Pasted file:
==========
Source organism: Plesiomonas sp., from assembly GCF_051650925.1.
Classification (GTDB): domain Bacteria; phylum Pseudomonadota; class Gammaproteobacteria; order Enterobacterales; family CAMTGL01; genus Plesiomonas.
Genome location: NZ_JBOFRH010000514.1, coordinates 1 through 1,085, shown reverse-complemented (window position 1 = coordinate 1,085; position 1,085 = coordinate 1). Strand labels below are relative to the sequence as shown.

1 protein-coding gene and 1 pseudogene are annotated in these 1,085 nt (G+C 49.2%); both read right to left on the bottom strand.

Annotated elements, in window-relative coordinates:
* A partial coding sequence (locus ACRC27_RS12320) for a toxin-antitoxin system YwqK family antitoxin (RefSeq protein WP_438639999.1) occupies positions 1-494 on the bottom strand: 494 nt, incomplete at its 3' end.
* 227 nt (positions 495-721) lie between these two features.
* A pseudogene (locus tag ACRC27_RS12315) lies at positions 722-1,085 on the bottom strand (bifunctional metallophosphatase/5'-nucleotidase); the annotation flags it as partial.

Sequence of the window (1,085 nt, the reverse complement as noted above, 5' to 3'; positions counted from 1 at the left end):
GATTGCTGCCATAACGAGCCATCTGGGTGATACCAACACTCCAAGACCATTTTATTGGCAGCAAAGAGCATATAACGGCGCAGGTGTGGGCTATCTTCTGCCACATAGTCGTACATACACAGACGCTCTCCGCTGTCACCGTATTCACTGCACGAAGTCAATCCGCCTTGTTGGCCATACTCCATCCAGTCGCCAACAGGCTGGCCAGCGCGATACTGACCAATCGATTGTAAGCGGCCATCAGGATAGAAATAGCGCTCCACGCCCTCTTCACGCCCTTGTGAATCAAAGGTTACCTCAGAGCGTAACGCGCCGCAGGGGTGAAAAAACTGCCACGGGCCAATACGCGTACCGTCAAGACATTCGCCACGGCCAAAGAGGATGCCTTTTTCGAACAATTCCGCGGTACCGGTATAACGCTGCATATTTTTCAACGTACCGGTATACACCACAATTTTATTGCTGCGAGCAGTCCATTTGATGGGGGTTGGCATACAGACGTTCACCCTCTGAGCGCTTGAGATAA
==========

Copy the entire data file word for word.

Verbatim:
Source organism: Plesiomonas sp., from assembly GCF_051650925.1.
Classification (GTDB): domain Bacteria; phylum Pseudomonadota; class Gammaproteobacteria; order Enterobacterales; family CAMTGL01; genus Plesiomonas.
Genome location: NZ_JBOFRH010000514.1, coordinates 1 through 1,085, shown reverse-complemented (window position 1 = coordinate 1,085; position 1,085 = coordinate 1). Strand labels below are relative to the sequence as shown.

1 protein-coding gene and 1 pseudogene are annotated in these 1,085 nt (G+C 49.2%); both read right to left on the bottom strand.

Annotated elements, in window-relative coordinates:
* A partial coding sequence (locus ACRC27_RS12320) for a toxin-antitoxin system YwqK family antitoxin (RefSeq protein WP_438639999.1) occupies positions 1-494 on the bottom strand: 494 nt, incomplete at its 3' end.
* 227 nt (positions 495-721) lie between these two features.
* A pseudogene (locus tag ACRC27_RS12315) lies at positions 722-1,085 on the bottom strand (bifunctional metallophosphatase/5'-nucleotidase); the annotation flags it as partial.

Sequence of the window (1,085 nt, the reverse complement as noted above, 5' to 3'; positions counted from 1 at the left end):
GATTGCTGCCATAACGAGCCATCTGGGTGATACCAACACTCCAAGACCATTTTATTGGCAGCAAAGAGCATATAACGGCGCAGGTGTGGGCTATCTTCTGCCACATAGTCGTACATACACAGACGCTCTCCGCTGTCACCGTATTCACTGCACGAAGTCAATCCGCCTTGTTGGCCATACTCCATCCAGTCGCCAACAGGCTGGCCAGCGCGATACTGACCAATCGATTGTAAGCGGCCATCAGGATAGAAATAGCGCTCCACGCCCTCTTCACGCCCTTGTGAATCAAAGGTTACCTCAGAGCGTAACGCGCCGCAGGGGTGAAAAAACTGCCACGGGCCAATACGCGTACCGTCAAGACATTCGCCACGGCCAAAGAGGATGCCTTTTTCGAACAATTCCGCGGTACCGGTATAACGCTGCATATTTTTCAACGTACCGGTATACACCACAATTTTATTGCTGCGAGCAGTCCATTTGATGGGGGTTGGCATACAGACGTTCACCCTCTGAGCGCTTGAGATAA